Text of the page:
Endocrine Abstracts (2004) 7 S8

Gut feeling

SR Bloom

Department of Metabolic Medicine, Division of Investigative Science, Imperial College London, London, UK.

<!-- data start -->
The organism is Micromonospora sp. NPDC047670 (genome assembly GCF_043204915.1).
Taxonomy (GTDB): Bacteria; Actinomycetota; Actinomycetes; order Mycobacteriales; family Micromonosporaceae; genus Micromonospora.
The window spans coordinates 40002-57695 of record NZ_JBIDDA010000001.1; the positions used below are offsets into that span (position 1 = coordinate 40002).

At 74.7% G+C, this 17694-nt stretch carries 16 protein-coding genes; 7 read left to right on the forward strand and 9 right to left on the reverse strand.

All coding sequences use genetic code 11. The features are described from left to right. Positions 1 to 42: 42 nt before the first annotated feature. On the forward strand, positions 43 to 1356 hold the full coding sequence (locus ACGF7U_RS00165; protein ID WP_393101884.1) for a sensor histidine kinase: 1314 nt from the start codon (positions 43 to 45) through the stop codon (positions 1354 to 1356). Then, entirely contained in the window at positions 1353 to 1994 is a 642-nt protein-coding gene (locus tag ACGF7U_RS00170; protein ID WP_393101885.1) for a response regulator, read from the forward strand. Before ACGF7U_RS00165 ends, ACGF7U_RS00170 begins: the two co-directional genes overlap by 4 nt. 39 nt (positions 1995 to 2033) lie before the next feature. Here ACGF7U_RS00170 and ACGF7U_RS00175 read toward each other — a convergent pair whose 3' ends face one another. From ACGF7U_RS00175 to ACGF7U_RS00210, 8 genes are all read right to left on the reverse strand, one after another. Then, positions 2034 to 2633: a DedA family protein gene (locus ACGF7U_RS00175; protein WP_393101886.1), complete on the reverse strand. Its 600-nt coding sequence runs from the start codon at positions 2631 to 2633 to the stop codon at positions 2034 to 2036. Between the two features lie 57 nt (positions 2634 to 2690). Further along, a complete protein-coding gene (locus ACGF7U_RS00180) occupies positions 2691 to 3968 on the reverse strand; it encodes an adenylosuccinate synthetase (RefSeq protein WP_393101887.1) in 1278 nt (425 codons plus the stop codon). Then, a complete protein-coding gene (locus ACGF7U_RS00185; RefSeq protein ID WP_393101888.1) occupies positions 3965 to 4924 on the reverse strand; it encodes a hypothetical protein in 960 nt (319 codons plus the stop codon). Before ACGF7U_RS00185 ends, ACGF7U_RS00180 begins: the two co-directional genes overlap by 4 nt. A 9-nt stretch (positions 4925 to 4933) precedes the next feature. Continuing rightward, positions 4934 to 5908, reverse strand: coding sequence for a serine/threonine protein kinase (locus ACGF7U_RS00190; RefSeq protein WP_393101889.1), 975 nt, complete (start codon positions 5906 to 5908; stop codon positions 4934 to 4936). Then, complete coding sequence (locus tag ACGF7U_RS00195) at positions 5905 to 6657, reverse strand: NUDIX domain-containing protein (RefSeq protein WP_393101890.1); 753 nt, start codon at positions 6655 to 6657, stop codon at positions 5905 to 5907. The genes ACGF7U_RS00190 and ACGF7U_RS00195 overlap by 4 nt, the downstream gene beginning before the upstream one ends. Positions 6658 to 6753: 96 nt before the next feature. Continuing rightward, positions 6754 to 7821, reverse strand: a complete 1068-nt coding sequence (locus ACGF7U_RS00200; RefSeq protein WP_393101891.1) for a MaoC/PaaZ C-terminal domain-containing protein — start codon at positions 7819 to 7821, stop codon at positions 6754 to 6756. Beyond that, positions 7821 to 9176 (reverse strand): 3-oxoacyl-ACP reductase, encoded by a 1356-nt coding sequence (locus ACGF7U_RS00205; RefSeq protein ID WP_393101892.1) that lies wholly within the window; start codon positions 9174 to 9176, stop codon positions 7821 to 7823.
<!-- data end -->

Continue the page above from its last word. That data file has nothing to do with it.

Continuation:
It has previously been established that the hypothalamic arcuate nucleus receives appetite input signals from both the brain stem and the peripheral circulation. Two neuronal types control food intake, an inhibitory neurone secreting alpha MSH and CART and a stimulatory neurone secreting NPY and AGRP. It was established that leptin activated the inhibitory neurone and inhibited the appetite stimulating neurone. The intestinal hormone, PYY, released after food ingestion acted in a similar way. In contrast the 'hormone of hunger' ghrelin, released from the stomach in the fasting state, stimulated the appetite stimulating neurones and inhibits the appetite inhibitory neurones i.e. acts in an opposite direction. We have now identified two further gut hormones that influence appetite, oxyntomodulin and pancreatic polypeptide. Oxyntomodulin is released after food in a similar way to PYY and has a similar action on appetite. It is in the same family of peptides as GLP-1, which was previously shown to have an affect on appetite. GLP-1, however, also releases insulin (thereby causing hypoglycaemia) and has an affect on both gastric emptying rate and glucagon release. PP is in the same family as NPY and PYY and is released from the PP cells in the islets of Langerhans, again after food ingestion and in parallel to insulin. Together these gut hormones form an integrated appetite regulatory system which tells the brain when the gut is empty and when it is full and regulates meal size. Of considerable interest is the finding that in obesity the release of these hormones is altered and at least some of the change tends to perpetuate the condition and are thus clinically helpful. Therapeutic possibilities will be discussed.

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